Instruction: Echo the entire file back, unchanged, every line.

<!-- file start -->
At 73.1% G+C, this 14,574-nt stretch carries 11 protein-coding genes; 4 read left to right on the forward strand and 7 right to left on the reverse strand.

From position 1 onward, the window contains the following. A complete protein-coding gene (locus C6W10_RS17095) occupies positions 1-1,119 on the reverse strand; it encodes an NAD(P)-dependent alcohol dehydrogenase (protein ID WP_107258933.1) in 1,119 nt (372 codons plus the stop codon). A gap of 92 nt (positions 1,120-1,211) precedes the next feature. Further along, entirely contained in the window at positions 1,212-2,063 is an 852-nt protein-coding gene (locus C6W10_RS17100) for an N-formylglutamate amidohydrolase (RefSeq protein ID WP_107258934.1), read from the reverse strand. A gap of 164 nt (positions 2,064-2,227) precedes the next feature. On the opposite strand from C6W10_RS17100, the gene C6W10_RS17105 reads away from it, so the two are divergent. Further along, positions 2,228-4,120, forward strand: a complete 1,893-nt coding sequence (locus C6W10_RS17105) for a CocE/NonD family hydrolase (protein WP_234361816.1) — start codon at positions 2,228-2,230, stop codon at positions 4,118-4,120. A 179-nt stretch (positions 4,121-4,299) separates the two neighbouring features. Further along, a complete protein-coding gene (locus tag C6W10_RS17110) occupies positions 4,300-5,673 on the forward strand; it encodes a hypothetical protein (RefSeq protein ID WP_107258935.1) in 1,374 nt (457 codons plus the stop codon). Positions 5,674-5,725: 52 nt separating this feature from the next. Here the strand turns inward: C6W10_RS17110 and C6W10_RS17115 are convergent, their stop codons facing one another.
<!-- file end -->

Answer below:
At 73.1% G+C, this 14,574-nt stretch carries 11 protein-coding genes; 4 read left to right on the forward strand and 7 right to left on the reverse strand.

From position 1 onward, the window contains the following. A complete protein-coding gene (locus C6W10_RS17095) occupies positions 1-1,119 on the reverse strand; it encodes an NAD(P)-dependent alcohol dehydrogenase (protein ID WP_107258933.1) in 1,119 nt (372 codons plus the stop codon). A gap of 92 nt (positions 1,120-1,211) precedes the next feature. Further along, entirely contained in the window at positions 1,212-2,063 is an 852-nt protein-coding gene (locus C6W10_RS17100) for an N-formylglutamate amidohydrolase (RefSeq protein ID WP_107258934.1), read from the reverse strand. A gap of 164 nt (positions 2,064-2,227) precedes the next feature. On the opposite strand from C6W10_RS17100, the gene C6W10_RS17105 reads away from it, so the two are divergent. Further along, positions 2,228-4,120, forward strand: a complete 1,893-nt coding sequence (locus C6W10_RS17105) for a CocE/NonD family hydrolase (protein WP_234361816.1) — start codon at positions 2,228-2,230, stop codon at positions 4,118-4,120. A 179-nt stretch (positions 4,121-4,299) separates the two neighbouring features. Further along, a complete protein-coding gene (locus tag C6W10_RS17110) occupies positions 4,300-5,673 on the forward strand; it encodes a hypothetical protein (RefSeq protein ID WP_107258935.1) in 1,374 nt (457 codons plus the stop codon). Positions 5,674-5,725: 52 nt separating this feature from the next. Here the strand turns inward: C6W10_RS17110 and C6W10_RS17115 are convergent, their stop codons facing one another.